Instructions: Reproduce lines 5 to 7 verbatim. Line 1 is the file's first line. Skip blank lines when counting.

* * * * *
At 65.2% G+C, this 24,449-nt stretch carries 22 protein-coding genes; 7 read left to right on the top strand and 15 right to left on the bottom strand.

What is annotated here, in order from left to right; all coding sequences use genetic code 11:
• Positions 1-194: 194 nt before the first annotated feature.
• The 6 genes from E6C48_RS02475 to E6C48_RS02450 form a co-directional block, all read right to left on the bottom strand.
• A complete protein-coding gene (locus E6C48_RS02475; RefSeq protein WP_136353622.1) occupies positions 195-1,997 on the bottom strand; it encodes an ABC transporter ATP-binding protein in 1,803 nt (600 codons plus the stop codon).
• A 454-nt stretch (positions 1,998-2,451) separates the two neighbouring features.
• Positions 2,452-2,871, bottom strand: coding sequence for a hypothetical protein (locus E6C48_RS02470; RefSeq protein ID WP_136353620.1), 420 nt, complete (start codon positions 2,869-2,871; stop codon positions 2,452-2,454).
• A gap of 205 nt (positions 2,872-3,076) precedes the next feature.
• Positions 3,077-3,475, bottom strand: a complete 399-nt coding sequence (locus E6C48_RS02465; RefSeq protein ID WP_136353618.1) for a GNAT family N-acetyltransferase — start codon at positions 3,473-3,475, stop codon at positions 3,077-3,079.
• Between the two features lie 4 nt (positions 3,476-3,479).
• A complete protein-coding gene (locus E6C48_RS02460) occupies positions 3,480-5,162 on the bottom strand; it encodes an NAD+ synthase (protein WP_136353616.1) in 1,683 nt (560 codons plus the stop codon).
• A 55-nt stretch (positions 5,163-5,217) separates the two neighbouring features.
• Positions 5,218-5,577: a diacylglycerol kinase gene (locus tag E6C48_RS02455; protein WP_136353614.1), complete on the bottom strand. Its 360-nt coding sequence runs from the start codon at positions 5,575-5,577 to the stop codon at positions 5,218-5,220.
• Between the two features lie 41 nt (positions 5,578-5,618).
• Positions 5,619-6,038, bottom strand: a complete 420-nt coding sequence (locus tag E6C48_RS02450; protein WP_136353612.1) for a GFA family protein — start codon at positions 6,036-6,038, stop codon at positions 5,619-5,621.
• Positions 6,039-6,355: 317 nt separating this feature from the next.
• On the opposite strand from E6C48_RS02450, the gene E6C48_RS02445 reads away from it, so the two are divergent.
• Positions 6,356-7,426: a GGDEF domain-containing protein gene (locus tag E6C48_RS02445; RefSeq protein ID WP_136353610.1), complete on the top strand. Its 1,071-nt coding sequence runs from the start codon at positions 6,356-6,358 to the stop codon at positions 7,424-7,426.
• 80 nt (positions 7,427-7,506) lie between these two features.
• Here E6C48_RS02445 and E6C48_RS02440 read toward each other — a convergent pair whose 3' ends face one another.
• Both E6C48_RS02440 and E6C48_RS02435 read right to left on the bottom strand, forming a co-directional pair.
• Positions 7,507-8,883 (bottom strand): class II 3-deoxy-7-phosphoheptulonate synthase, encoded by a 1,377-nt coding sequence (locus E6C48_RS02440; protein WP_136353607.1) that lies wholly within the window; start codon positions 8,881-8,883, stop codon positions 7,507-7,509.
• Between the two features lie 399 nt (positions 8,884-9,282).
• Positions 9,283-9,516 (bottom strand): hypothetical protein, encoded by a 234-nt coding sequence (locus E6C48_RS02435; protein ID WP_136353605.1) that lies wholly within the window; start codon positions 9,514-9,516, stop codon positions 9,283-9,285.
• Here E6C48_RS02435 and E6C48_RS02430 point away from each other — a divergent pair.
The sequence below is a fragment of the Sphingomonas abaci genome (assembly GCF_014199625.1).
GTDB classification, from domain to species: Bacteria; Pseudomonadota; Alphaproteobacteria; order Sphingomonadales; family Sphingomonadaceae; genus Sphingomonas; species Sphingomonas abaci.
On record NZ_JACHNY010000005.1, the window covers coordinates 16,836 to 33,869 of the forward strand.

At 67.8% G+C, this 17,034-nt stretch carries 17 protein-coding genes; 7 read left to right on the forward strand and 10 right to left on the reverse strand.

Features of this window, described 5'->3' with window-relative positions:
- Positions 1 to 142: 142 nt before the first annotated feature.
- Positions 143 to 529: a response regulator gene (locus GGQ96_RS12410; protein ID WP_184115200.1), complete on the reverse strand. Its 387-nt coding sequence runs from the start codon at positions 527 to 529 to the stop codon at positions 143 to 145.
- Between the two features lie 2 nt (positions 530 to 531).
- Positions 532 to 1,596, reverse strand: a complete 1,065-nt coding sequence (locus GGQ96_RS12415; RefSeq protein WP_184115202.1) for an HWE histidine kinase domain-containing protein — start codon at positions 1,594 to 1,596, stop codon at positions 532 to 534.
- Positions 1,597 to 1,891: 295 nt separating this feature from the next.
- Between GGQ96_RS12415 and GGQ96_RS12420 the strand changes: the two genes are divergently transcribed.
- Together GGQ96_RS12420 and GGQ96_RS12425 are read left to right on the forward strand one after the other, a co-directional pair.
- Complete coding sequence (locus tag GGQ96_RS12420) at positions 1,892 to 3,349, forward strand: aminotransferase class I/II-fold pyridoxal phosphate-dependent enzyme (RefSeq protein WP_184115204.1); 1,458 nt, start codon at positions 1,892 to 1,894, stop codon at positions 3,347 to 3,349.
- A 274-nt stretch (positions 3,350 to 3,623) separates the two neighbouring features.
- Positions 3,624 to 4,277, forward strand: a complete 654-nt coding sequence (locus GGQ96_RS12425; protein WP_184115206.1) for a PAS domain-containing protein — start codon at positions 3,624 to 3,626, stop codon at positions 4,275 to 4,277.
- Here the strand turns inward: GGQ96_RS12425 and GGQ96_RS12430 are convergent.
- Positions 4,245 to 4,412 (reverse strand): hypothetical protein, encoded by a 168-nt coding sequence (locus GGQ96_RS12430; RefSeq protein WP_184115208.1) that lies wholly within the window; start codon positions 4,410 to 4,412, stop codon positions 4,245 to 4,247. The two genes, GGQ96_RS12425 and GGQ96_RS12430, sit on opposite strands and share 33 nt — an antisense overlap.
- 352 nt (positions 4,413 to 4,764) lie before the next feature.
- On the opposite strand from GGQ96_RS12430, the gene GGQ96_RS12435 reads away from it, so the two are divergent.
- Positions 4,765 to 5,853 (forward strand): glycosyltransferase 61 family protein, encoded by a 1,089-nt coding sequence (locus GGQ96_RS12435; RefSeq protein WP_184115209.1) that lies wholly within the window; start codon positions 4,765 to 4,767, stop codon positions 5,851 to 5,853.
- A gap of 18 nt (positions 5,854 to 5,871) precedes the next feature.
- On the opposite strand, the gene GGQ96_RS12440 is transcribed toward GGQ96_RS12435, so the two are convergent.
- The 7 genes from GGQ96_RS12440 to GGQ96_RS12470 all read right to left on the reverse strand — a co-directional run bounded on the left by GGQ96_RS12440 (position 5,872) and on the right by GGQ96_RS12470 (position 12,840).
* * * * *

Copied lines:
• A complete protein-coding gene (locus E6C48_RS02475; RefSeq protein WP_136353622.1) occupies positions 195-1,997 on the bottom strand; it encodes an ABC transporter ATP-binding protein in 1,803 nt (600 codons plus the stop codon).
• A 454-nt stretch (positions 1,998-2,451) separates the two neighbouring features.
• Positions 2,452-2,871, bottom strand: coding sequence for a hypothetical protein (locus E6C48_RS02470; RefSeq protein ID WP_136353620.1), 420 nt, complete (start codon positions 2,869-2,871; stop codon positions 2,452-2,454).